Miles Kington Remembered: If there's one thing more useful than learning, it's forgetting

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The Independent Online

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Control Your Memory Loss!

Today you have the chance to acquire a revolutionary new way of training the memory.

Yes, we hear a lot about the learning process, and learning curves, and the acquisition of knowledge, but has it occurred to you that the intake and digestion of knowledge cannot go on forever? That somewhere in the middle of our life, though we are still acquiring knowledge, we are also starting to lose it? And that finally, towards the end of our life, we find we are losing knowledge faster than we are gaining it?

This process has a name. It is called "forgetting." Until now, "forgetting" has always been left to look after itself. Nobody has ever devised a good way of forgetting things.

Unlike learning. Learning has had countless systems invented for it. There have been innumerable colleges and universities erected in honour of learning, where young people go to pursue the intake of knowledge in a systematic manner.

Almost all of this knowledge will desert them before the end of their lives, yet the losing of this priceless knowledge is allowed to happen in an entirely haphazard and unsystematic manner, quite differently from the way it was imbibed.

But where, oh where, is the temple devoted to forgetting? Where is there a place of unlearning? Nowhere! Surely this is nonsensical? Surely the data in our brain should be jettisoned in the same orderly manner in which it was acquired?

In other words, we should only forget the things we want to forget! Whereas, more often than not, what we forget are the things we really wanted to remember and which now seem to be permanently on the tip of our tongue, just out of reach of our mind.

How often do you find yourself unable to call to mind the name of a composer you knew perfectly well yesterday? How often do you find yourself struggling to name the country next up from Peru, or your eldest daughter's second child? When, to be blunt, did you last strike your forehead and say: "Oh God, my mind is going!" But it is not your mind that is going. It is the contents of your mind that are going! Instead of letting them disappear as they want to, doesn't it make sense to get rid of only the stuff you want to get rid of and to control your forgetting process? For, make no mistake, there is a forgetting process just as surely as there is a learning process. We learn what we want to. Why cannot we forget what we want to? Why must we put up with remembering that damn tune from The Dam Busters and yet forgetting the First Law of Thermodynamics?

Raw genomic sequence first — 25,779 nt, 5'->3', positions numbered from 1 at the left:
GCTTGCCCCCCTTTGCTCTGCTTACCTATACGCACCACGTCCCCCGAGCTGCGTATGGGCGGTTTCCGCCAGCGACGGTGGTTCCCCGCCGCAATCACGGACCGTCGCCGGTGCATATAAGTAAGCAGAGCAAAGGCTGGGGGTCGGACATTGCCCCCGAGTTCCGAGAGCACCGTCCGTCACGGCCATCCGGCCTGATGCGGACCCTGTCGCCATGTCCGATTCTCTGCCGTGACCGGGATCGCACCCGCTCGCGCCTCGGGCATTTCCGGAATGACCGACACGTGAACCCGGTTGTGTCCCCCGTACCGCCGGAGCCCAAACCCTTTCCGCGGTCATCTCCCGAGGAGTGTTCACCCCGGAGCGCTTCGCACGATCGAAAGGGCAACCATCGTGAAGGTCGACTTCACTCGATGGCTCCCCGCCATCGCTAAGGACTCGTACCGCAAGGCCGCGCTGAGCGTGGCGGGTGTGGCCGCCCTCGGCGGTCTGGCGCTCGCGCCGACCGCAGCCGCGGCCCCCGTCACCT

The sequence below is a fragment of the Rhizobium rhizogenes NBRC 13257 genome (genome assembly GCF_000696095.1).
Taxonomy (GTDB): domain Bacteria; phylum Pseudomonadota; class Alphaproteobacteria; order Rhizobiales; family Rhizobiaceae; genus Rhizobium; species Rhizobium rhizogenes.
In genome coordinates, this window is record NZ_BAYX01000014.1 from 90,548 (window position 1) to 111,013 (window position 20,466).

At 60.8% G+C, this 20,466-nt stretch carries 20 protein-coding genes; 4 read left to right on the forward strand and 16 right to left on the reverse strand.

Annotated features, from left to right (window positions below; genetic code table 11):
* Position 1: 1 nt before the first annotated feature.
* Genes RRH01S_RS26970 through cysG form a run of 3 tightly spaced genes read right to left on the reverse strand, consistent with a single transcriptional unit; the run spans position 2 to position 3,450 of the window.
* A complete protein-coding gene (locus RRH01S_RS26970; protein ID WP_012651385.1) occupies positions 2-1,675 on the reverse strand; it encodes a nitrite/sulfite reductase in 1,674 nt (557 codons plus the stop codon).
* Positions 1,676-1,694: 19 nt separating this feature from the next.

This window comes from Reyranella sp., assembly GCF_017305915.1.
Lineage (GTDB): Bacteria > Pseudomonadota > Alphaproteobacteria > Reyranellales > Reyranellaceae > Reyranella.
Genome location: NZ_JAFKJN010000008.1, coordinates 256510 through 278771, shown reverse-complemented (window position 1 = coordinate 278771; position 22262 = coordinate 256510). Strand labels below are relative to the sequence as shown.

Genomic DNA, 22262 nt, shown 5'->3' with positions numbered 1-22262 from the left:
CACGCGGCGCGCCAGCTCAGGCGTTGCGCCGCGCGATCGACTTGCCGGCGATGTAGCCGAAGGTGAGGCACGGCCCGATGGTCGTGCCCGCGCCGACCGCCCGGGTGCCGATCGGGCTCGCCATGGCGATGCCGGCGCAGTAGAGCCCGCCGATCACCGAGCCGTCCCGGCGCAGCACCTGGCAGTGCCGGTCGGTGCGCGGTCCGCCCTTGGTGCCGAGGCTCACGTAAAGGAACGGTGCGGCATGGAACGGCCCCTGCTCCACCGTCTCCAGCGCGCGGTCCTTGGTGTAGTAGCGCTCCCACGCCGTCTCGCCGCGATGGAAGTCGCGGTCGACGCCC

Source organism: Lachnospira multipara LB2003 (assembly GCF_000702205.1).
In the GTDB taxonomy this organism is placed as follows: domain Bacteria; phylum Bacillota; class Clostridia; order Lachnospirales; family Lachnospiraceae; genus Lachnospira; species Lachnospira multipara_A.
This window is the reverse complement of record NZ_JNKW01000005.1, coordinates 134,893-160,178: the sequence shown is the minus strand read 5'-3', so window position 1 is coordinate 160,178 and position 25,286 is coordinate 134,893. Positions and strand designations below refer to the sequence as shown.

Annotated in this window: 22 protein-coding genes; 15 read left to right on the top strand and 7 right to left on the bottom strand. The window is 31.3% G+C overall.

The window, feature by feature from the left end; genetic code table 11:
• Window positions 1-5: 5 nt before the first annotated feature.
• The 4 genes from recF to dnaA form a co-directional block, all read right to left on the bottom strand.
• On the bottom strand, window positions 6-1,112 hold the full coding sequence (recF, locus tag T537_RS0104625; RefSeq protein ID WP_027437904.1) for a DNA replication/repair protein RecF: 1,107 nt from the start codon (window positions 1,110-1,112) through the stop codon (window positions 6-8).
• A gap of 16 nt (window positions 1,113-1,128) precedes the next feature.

Well, now we no longer have to! Thanks to a new process called Memory Removal, YOU can choose exactly which memories to lose, and which to keep. Yes, you can arrest the outward flow of valuable data, and make sure you lose only the mental rubbish you have accumulated in a lifetime of learning.

Once you have mastered the "forgetting process," you can hold on to the vital statistics about the ERM, and forget the pseudo facts thrown about on Question Time. You can continue to remember the lines of poetry you so painstakingly acquired in your youth, yet at the same time wipe from your memory the unnecessary wads of transient stuff from Bob Dylan and Leonard Cohen you unfortunately committed to memory when you knew no better.

To acquire this technique, all you have to do is send a blank cheque to the address given below and we will send you a copy of Memory Removal, which lets you into the secret of how to make every fact in your memory pay its way. At last, if you don't want a memory, you can get rid of it! Truly, your life will be full only of golden memories and vital facts from now on!

From SR, of Trowbridge:

"Thank you, thank you, for sending me the book last month. Acquiring Memory Removal has been the best thing I have ever done in my life. Also, the only thing I have ever done in my life as far as I can remember."

From Mrs CV, of Leeds:

"Ever since I mastered Memory Removal, I have been meaning to write and tell you how much it has enriched my life, and now at last I am. If, on the other hand, I have written to you several times already, please forgive me."